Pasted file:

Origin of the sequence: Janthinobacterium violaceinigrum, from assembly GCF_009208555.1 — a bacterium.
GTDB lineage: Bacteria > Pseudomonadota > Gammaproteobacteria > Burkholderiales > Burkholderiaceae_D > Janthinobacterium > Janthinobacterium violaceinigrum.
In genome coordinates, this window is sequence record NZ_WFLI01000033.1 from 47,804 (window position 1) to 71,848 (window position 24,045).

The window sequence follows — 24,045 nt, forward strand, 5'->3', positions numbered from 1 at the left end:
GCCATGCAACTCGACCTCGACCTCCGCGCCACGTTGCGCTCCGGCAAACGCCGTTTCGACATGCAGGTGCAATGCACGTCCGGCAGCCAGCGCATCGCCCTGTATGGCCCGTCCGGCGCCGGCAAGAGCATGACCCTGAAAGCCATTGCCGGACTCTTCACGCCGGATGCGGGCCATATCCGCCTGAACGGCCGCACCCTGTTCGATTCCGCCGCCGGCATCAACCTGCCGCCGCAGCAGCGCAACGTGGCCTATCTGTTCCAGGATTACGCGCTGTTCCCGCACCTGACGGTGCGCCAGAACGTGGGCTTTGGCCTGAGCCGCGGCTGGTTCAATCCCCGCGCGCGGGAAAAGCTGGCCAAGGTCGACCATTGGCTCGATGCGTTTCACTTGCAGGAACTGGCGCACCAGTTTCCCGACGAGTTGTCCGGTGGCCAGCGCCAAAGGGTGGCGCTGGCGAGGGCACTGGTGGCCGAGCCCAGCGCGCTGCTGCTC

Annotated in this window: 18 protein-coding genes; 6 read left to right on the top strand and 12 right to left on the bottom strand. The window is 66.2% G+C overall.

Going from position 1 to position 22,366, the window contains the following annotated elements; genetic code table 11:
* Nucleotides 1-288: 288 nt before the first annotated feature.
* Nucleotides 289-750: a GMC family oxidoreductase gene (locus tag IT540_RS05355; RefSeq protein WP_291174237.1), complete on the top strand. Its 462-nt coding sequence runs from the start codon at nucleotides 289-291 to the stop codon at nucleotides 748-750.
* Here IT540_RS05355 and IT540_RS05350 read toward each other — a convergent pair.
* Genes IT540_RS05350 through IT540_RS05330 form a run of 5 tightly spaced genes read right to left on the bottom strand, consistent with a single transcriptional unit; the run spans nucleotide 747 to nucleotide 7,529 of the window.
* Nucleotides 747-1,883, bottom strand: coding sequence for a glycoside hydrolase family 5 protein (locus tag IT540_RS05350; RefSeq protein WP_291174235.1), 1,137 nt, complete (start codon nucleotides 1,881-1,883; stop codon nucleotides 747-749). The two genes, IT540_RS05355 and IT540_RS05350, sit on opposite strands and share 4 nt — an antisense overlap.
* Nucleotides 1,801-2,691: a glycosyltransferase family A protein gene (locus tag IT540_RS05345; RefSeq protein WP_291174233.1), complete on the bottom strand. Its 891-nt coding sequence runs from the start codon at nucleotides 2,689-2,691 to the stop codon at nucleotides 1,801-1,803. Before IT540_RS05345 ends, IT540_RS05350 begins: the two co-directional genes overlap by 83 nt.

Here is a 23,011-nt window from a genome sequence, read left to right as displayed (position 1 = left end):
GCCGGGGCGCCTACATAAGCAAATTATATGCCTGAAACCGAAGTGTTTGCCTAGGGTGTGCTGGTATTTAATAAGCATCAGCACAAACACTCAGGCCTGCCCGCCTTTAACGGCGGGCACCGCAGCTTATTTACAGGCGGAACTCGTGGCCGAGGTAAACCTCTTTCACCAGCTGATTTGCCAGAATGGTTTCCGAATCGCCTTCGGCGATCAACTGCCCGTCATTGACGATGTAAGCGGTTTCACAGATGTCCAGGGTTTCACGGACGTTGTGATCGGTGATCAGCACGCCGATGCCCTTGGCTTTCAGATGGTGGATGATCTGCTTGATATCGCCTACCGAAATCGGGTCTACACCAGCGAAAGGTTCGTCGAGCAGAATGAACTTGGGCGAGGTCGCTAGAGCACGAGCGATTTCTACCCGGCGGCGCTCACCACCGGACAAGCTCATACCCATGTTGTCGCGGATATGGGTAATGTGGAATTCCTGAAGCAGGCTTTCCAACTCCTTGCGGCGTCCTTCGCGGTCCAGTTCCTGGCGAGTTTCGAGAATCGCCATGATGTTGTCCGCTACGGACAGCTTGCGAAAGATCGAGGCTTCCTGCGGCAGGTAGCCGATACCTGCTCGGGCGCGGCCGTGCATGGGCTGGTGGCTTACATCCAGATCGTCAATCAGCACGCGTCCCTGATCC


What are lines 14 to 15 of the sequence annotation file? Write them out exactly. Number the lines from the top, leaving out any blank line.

Here is a 23,011-nt window from a genome sequence, read left to right as displayed (position 1 = left end):
GCCGGGGCGCCTACATAAGCAAATTATATGCCTGAAACCGAAGTGTTTGCCTAGGGTGTGCTGGTATTTAATAAGCATCAGCACAAACACTCAGGCCTGCCCGCCTTTAACGGCGGGCACCGCAGCTTATTTACAGGCGGAACTCGTGGCCGAGGTAAACCTCTTTCACCAGCTGATTTGCCAGAATGGTTTCCGAATCGCCTTCGGCGATCAACTGCCCGTCATTGACGATGTAAGCGGTTTCACAGATGTCCAGGGTTTCACGGACGTTGTGATCGGTGATCAGCACGCCGATGCCCTTGGCTTTCAGATGGTGGATGATCTGCTTGATATCGCCTACCGAAATCGGGTCTACACCAGCGAAAGGTTCGTCGAGCAGAATGAACTTGGGCGAGGTCGCTAGAGCACGAGCGATTTCTACCCGGCGGCGCTCACCACCGGACAAGCTCATACCCATGTTGTCGCGGATATGGGTAATGTGGAATTCCTGAAGCAGGCTTTCCAACTCCTTGCGGCGTCCTTCGCGGTCCAGTTCCTGGCGAGTTTCGAGAATCGCCATGATGTTGTCCGCTACGGACAGCTTGCGAAAGATCGAGGCTTCCTGCGGCAGGTAGCCGATACCTGCTCGGGCGCGGCCGTGCATGGGCTGGTGGCTTACATCCAGATCGTCAATCAGCACGCGTCCCTGATCC